With winners in Alaska, Arizona, California, Colorado, Montana, Nevada, Oklahoma, Pennsylvania, South Dakota, Washington and Wyoming, and 23 out of 37 endorsed candidates winning, INDN's List has an impressive 69 percent total win rate.
By assisting American Indians with achieving elected office, INDN's List is ensuring that issues that affect Indian Country are heard in state legislatures, city halls, and county jails and courthouses across the country.

"It was a bittersweet evening as not all of our candidates were successful," Free said. "We have tremendous respect for our first-time INDN candidates who challenged Republican incumbents but came up short.

"Our hearts are particularly heavy as we lost two excellent advocates for Indian Country, with the losses of Rep. Scott BigHorse in Oklahoma and Rep. Don Barlow in Washington. They will be deeply missed in their state's legislative chambers. Scott and Don have been champions of progressive causes and outstanding role models and leaders for all of Indian Country.
Unfortunately, they were attacked and defeated for being just that. If they stand again, INDN's List will proudly stand with them."

Of the INDN's List winning candidates, six are women, 11 are first-time office holders, two are upsets and several attended INDN training.

Courtney Ruark is political director of INDN'S List, a nonprofit that recruits and trains Democratic Native American political candidates.

Monday, November 3, 2008

Native American License Plates


It's Native American Heritage Month, and today in our state capital of Frankfort, KY, a new personalized license plate was unveiled:
There's also a slogan "Native Americans share our grandparents stories with our children." County clerks around Kentucky are taking orders for these now. When there are 900 orders, they'll go into production.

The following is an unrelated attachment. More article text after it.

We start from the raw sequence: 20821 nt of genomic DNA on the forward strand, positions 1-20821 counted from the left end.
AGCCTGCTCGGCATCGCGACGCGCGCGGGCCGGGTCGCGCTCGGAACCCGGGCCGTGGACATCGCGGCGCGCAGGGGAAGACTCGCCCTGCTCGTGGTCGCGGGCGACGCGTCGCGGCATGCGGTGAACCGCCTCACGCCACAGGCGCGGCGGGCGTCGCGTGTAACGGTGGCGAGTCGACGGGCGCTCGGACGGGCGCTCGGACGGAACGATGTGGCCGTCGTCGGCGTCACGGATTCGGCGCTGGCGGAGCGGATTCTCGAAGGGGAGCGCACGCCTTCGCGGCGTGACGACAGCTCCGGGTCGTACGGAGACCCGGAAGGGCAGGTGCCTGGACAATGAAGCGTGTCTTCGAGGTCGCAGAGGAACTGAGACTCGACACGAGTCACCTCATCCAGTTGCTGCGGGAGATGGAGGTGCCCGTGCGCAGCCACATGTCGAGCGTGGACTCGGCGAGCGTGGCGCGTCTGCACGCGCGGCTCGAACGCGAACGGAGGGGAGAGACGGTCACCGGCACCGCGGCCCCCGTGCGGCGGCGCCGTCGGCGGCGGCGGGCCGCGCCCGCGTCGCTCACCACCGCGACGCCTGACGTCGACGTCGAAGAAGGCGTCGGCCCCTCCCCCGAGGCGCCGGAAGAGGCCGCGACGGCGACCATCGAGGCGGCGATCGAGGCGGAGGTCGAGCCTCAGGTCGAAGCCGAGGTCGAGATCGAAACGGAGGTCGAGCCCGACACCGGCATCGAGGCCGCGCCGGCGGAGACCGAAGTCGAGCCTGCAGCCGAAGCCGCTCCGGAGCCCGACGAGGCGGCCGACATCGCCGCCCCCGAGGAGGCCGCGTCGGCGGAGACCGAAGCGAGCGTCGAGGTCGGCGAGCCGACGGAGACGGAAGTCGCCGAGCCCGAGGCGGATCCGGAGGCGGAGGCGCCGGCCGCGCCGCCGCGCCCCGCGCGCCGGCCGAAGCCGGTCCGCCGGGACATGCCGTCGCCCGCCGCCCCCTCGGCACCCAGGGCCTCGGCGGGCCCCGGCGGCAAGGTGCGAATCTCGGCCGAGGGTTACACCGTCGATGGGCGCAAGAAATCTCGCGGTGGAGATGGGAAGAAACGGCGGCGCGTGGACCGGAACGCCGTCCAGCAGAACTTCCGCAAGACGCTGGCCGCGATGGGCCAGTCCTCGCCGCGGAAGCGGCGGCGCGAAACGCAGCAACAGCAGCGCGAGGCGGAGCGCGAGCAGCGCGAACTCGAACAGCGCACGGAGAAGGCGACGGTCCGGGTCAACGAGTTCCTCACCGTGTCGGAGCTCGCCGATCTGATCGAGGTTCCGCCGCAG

I'm proud not only because there is finally some recognition of a Indian presence in what was once one of the most a densely populated areas of ancient North America, but also because of the artist.

Jannette Parent of Princeton, KY is a Cherokee descendant, and has been one of my most diligent language students for almost four years. She incorporates the language into her artwork as well. In fact, if you want to congratulate Jannette, just leave a comment on this blog; she'll see it.

Just a question: does your state have a Native American license plate option? Let me hear from you! Leave a comment.

Brian Wilkes

Saturday, November 1, 2008

Last Fluent Mandan Speaker Turns 77

Twin Buttes, North Dakota --

Edwin Benson of the Fort Berthold Reservation is believed to be last person to speak the Mandan language fluently.

Recently turning 77, he has cut back his hours at the Twin Buttes school, where he has taught the language from the past 16 years, from full time to part time.

“Grandpa” Benson and his helpers work to document as much of the language as they can. He marks the steep decline of Mandan language use to two incidents: the relocation the Mandan, Arikara and Hidatsa communities in the 1950’s to allow construction of Garrison Dam, and the prohibition against speaking Mandan in the classroom.

My cousins and friends, there are at least 20 North American languages spoken fluently by ten people or less. Cherokee is in a better position because of the sheer number of Cherokee people, but the fluent speakers are increasingly elderly.

You can be part of the solution, and preserve our language by enrolling today.

- Brian Wilkes